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Some find debate too rude

Published: Thu, October 18, 2012 @ 12:00 a.m.

Associated Press


This is presidential? They bicker, interrupt, talk over the moderator.

To some, the Obama-Romney rematch was squirm-inducing. But shedding some dignity probably won’t cost the candidates much. Since both President Barack Obama and challenger Mitt Romney came out swinging, neither was likely to claim a decisive advantage among viewers who thought the debate smacked of the wrong type of reality TV. And many backers who already were lined up on the two sides of the super-heated race were looking for a scrappy face-off.

“In the world of ‘The Real Housewives,’ everybody needs to turn over a table from time to time,” said Evan Cornog, dean of the Communications School at Hofstra University, where Tuesday night’s debate took place. “How good that is for the republic, I don’t know.”

The presidency isn’t a person, it’s an institution. And Americans traditionally expect presidents seeking re-election to maintain a certain level of decorum. Challengers get more leeway but still are expected to pay deference to the office of chief executive, if not to the man. Maybe that tradition is doomed in a conflict-addicted popular culture where even television cooking shows are “throwdowns.”

Can the notion of the dignity of office survive the era of flash analysis, when a phrase such as “binders full of women” launches a thousand Internet jokes — while the debate’s still in progress — and campaigns spin the matchup into attack ads within hours?

The tone of Tuesday’s face-off was embraced by Democrats who were dismayed by Obama’s dreary performance in the first of this year’s three debates. They had urged him to adopt a more brass-knuckles style.

When Obama stepped up to meet Romney’s hard-charging persona, the result was a presidential campaign matchup that stands out as one of the most rancorous on live TV, especially for an event in which the candidates were onstage with everyday folks, fielding their earnest questions. Whether that was good or bad, it was one of the most exciting to watch.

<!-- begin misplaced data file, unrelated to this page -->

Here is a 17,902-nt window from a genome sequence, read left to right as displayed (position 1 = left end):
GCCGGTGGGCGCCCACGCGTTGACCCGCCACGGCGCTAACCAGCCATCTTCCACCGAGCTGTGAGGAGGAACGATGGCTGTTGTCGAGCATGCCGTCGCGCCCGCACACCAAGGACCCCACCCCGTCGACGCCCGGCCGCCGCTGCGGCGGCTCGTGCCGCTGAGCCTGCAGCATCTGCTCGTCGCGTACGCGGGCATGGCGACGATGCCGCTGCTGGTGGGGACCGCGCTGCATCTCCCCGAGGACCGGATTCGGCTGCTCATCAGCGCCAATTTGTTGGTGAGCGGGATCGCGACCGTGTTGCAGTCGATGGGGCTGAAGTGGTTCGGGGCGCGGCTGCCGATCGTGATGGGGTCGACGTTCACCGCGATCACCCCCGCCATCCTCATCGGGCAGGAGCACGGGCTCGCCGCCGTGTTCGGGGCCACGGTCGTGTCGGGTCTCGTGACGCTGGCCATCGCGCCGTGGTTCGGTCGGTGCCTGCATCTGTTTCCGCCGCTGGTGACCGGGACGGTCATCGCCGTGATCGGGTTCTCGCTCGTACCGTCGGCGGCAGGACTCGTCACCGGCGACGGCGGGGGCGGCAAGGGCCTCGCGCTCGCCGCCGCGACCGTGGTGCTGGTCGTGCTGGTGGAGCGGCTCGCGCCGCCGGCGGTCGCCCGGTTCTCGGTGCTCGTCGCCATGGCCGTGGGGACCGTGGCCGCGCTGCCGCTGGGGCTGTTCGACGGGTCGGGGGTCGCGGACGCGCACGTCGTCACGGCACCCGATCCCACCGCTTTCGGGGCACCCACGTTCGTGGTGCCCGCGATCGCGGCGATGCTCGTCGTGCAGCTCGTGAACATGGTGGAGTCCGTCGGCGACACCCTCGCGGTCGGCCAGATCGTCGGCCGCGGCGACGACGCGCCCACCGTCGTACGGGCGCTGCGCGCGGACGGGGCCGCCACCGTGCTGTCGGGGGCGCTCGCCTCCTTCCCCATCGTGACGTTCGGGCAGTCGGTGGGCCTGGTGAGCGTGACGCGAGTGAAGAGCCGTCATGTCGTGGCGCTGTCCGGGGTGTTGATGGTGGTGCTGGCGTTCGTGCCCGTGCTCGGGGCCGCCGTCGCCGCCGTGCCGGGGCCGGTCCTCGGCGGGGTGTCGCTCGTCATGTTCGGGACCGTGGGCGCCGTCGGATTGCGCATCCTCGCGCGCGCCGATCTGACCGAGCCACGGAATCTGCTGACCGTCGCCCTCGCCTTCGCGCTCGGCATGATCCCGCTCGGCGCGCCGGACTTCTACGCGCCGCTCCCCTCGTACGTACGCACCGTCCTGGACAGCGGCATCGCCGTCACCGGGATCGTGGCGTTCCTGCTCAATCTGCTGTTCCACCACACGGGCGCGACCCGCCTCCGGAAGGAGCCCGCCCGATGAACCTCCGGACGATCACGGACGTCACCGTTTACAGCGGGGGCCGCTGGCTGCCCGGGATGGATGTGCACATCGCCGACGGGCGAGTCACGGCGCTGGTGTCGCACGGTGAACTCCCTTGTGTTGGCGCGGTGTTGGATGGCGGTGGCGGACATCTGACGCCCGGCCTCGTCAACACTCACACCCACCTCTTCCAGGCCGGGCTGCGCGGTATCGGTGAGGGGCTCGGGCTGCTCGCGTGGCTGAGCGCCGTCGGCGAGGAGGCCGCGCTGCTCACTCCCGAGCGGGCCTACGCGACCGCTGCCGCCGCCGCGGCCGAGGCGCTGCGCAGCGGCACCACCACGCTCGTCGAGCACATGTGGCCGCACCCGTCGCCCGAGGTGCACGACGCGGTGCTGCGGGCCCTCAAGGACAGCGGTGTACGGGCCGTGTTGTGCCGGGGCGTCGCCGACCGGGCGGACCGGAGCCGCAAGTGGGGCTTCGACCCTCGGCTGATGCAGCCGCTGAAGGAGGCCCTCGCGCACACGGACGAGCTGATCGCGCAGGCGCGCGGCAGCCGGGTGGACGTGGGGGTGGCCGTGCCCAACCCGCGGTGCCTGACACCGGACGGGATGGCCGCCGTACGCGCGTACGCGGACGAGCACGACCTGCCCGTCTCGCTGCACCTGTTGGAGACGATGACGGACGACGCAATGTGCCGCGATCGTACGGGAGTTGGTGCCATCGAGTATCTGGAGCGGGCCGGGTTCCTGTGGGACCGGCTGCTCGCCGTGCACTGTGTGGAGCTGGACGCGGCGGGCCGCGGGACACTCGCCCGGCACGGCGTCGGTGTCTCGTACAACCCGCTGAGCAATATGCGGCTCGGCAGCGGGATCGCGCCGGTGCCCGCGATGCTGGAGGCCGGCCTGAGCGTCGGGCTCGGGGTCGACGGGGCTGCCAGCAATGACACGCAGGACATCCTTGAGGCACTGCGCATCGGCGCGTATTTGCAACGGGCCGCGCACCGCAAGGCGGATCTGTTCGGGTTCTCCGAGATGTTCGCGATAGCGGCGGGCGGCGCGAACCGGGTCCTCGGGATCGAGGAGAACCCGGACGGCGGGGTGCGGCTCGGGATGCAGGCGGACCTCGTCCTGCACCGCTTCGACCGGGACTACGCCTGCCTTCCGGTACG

It’s probably too early to say whether Tuesday’s show and the fiery vice presidential face-off between Joe Biden and Paul Ryan might signal a more aggressive style of political debate for a coarsening American culture.


1CasLee(9 comments)posted 3 years, 8 months ago

October 16, 2012
Hello, my fellow American voters!
I watched the Oct. 3rd and Oct. 16th presidential and Oct. 11th vice-presidential debates.
1st Romney-Obama debate covered 7 topics: jobs; budget deficit/debt; social security/entitlements; federal regulation of economy; healthcare; federal government role in economy; partisan gridlock.
2nd Romney-Obama debate covered 11 topics: college graduate jobs; gas prices; taxes; equal pay; Bush policies; Obama’s record; illegal immigrants; Libya; assault weapons; jobs; candidate misperceptions.
Ryan-Biden debate covered 10 topics: Libya; Iran; economy; medicare/social security/entitlements; taxes/tax reform/spending/budget cuts; military policy; Afghanistan; Syria; abortion; negative campaign tactics.
As an INDEPENDENT female feminist (egalitarian) voter, I support the Romney/Ryan ticket.
Romney and Ryan won all three debates, although Obama improved some in the 2nd debate.
Ryan won despite Biden’s consistently rude/disrespectful behavior during the debate
(Biden interrupted Ryan often, laughed often while Ryan was talking, pointed his finger often).
Biden’s tactics to evade issues/truth were disrespectful to Americans interested in facts, figures, forecasts, and solutions for real people with real problems.
Romney and Ryan won with substance, directness, integrity, respect, clarity, facts, commitment, inspiration, and leadership.
These debates confirm that Romney and Ryan are the best persons in terms of qualifications and character to lead our country to solve problems and make life better for all Americans.
I am inspired by Romney/Ryan, and I hope that you are too!
Best regards,
Cas Lee

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2JulietZavon(18 comments)posted 3 years, 8 months ago

I'm disappointed in the debates. They aren't real debates; they are orchestrated media events--a spectator sport performed by guys in suits and ties. Contestants are judged by their theatrics. It's a drama competition to show force of character, not persuasion or mastery of facts.

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